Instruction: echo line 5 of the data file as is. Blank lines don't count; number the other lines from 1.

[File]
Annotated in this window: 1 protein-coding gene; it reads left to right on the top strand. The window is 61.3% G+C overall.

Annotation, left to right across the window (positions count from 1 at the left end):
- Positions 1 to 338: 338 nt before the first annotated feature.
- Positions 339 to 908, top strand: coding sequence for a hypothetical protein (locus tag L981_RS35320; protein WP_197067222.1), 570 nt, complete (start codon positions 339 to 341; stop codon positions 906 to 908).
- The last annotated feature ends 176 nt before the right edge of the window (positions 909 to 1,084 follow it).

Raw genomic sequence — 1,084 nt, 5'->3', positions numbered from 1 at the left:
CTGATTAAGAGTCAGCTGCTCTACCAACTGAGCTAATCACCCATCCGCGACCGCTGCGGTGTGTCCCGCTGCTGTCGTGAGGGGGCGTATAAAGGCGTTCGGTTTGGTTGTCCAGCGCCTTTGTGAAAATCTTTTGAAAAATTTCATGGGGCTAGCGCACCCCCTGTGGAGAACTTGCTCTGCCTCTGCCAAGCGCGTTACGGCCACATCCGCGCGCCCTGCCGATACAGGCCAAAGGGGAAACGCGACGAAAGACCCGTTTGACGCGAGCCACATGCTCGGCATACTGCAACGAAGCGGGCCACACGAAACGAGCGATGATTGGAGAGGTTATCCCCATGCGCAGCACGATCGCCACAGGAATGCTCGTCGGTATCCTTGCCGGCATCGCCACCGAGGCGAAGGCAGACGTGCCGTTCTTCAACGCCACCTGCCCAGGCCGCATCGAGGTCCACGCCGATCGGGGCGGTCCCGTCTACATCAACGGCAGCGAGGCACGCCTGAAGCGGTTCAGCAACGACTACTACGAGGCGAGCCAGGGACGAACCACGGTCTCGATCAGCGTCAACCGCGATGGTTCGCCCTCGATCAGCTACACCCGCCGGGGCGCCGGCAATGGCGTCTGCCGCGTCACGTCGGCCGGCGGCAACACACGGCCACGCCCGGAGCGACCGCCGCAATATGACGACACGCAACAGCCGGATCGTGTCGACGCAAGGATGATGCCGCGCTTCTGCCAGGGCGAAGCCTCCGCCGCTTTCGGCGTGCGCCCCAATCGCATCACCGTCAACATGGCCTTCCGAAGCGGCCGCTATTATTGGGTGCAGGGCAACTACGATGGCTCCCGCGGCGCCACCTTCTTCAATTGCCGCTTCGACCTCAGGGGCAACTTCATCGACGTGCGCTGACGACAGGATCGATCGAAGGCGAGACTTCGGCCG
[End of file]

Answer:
- The last annotated feature ends 176 nt before the right edge of the window (positions 909 to 1,084 follow it).